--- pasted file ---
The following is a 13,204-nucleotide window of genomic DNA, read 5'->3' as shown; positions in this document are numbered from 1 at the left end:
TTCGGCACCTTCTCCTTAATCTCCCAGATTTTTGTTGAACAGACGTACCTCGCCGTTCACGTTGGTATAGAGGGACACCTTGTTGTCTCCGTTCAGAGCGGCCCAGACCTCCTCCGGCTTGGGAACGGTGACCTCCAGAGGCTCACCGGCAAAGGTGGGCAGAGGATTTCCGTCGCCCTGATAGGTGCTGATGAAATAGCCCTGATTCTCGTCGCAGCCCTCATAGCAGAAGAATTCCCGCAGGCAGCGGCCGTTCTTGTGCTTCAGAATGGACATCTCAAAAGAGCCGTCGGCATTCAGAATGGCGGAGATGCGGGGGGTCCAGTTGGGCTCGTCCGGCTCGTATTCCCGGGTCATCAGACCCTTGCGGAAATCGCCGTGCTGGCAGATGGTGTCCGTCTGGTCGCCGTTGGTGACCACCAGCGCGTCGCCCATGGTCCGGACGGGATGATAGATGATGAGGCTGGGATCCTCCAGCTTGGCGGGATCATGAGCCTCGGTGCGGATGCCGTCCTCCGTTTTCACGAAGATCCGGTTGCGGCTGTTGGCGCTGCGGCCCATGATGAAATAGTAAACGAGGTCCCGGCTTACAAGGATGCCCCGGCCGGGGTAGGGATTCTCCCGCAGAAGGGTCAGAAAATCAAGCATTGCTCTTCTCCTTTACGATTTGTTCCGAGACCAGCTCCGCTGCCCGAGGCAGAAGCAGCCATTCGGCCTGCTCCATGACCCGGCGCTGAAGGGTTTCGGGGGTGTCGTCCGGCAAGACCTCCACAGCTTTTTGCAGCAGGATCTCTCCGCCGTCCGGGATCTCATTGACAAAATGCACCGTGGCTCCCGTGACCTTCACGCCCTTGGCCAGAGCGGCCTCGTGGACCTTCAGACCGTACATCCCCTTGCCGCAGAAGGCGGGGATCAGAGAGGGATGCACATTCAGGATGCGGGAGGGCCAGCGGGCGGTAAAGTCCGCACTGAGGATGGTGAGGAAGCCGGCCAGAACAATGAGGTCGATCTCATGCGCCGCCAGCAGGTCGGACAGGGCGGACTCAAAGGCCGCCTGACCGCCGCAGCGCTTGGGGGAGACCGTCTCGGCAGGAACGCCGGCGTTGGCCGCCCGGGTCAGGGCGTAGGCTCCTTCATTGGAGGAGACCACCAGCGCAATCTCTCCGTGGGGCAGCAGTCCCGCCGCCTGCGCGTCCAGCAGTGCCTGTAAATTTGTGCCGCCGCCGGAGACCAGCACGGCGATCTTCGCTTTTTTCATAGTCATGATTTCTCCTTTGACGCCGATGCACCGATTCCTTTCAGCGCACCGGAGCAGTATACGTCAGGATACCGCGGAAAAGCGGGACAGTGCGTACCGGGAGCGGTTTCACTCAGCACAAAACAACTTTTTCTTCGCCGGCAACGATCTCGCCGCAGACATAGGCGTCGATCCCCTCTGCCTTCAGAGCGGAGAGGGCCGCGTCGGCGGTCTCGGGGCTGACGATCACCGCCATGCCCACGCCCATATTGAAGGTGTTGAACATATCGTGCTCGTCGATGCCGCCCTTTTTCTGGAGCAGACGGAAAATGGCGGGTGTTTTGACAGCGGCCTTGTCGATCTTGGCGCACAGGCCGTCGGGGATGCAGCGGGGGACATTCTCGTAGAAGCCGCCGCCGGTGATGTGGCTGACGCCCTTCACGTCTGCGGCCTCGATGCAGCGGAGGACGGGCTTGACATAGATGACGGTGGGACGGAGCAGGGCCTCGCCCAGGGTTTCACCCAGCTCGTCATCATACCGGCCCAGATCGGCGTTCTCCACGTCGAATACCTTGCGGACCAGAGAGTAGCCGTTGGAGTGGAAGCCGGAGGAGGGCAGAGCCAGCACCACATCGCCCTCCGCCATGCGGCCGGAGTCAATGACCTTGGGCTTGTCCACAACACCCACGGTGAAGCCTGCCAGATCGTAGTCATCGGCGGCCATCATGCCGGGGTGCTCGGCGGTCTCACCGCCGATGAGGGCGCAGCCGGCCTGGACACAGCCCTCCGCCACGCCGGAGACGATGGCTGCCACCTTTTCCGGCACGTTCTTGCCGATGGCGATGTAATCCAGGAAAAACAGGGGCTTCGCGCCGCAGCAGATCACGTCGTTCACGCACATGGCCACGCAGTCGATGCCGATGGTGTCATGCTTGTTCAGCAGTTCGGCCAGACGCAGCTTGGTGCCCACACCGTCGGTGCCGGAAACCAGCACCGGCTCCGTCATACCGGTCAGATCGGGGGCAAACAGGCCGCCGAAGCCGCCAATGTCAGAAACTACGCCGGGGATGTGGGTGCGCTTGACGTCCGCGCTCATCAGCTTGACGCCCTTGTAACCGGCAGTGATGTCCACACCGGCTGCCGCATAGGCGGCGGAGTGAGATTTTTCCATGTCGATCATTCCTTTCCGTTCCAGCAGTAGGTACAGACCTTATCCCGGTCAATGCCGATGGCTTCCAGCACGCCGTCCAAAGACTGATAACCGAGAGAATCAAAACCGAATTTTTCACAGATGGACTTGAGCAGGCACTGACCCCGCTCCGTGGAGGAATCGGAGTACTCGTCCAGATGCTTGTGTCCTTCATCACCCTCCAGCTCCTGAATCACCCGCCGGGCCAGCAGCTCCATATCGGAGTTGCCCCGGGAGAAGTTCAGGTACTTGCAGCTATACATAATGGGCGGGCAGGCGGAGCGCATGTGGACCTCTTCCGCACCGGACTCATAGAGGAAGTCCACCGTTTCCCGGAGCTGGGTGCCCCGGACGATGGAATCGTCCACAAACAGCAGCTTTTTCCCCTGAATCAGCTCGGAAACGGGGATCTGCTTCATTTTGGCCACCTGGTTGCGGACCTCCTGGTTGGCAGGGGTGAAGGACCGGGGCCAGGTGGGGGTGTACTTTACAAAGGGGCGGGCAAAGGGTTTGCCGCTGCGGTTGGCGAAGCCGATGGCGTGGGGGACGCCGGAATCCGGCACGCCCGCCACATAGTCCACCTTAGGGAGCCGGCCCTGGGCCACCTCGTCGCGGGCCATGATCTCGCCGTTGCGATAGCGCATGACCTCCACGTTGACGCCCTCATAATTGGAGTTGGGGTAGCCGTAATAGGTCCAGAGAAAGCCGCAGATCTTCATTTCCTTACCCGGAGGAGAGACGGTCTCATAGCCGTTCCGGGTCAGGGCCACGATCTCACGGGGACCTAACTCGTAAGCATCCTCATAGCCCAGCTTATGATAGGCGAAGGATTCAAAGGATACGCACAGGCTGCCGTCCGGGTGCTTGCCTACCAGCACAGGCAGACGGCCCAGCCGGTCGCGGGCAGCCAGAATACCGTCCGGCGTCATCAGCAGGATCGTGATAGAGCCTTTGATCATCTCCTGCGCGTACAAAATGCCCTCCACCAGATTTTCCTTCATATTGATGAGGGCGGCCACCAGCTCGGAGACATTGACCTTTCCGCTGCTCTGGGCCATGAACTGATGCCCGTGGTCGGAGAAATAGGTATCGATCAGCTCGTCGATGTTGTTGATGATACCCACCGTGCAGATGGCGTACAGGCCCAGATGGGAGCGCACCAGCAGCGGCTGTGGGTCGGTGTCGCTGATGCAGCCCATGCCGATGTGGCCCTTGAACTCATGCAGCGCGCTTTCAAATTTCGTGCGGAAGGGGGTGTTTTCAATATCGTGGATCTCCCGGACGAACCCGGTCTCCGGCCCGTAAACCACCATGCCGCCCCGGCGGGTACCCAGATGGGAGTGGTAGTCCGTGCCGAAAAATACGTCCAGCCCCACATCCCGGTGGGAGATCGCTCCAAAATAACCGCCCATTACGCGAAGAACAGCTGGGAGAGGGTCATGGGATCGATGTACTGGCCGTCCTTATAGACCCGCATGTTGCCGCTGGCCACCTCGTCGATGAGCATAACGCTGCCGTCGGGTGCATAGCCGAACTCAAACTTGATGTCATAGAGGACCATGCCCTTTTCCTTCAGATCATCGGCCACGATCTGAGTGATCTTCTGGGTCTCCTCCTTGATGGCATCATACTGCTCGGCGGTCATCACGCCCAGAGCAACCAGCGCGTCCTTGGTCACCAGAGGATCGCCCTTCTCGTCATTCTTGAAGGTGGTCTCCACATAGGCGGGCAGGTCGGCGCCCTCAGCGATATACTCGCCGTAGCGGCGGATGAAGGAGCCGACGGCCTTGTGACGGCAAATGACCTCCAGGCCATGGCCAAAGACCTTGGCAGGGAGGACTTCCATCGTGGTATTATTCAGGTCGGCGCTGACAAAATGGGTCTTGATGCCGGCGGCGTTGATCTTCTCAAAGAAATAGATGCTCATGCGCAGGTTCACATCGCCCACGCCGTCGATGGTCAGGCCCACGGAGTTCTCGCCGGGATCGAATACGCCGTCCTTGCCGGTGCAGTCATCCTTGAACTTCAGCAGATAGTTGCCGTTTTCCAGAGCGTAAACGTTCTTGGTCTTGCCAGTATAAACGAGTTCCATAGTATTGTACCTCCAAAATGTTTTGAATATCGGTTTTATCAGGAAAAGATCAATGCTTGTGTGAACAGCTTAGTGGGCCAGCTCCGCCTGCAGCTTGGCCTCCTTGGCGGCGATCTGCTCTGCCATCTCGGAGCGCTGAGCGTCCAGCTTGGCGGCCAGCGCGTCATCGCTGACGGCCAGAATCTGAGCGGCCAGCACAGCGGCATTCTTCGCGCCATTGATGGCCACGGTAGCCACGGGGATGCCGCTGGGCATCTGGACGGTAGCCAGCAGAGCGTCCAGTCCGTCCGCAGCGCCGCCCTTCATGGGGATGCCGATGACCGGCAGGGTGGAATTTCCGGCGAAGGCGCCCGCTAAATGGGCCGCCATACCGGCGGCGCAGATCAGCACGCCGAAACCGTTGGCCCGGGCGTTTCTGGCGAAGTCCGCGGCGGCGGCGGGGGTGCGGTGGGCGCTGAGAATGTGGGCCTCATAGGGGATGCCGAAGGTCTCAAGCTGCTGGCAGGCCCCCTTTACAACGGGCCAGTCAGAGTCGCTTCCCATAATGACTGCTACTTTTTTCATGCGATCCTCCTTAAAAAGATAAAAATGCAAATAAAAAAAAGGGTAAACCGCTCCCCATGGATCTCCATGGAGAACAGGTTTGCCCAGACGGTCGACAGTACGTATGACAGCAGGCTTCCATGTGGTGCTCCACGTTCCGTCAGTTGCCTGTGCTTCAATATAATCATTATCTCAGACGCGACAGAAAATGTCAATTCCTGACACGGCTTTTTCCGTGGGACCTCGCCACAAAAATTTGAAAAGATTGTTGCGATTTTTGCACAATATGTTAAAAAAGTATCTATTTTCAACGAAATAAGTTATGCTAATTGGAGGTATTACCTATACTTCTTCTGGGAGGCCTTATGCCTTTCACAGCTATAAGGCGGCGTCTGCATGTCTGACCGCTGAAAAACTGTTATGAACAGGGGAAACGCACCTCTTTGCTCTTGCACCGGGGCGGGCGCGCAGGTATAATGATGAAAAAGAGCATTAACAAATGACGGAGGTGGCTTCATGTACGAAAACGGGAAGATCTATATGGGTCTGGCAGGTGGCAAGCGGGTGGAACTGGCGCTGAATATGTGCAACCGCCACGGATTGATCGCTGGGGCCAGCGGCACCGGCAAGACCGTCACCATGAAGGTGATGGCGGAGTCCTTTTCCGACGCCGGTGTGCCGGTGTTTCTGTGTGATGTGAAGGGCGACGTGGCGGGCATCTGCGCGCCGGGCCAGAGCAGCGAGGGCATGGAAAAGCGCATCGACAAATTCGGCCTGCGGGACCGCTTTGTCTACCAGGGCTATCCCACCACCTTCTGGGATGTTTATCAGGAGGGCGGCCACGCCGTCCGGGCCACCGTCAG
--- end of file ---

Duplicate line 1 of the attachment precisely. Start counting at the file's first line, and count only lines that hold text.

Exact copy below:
The following is a 13,204-nucleotide window of genomic DNA, read 5'->3' as shown; positions in this document are numbered from 1 at the left end: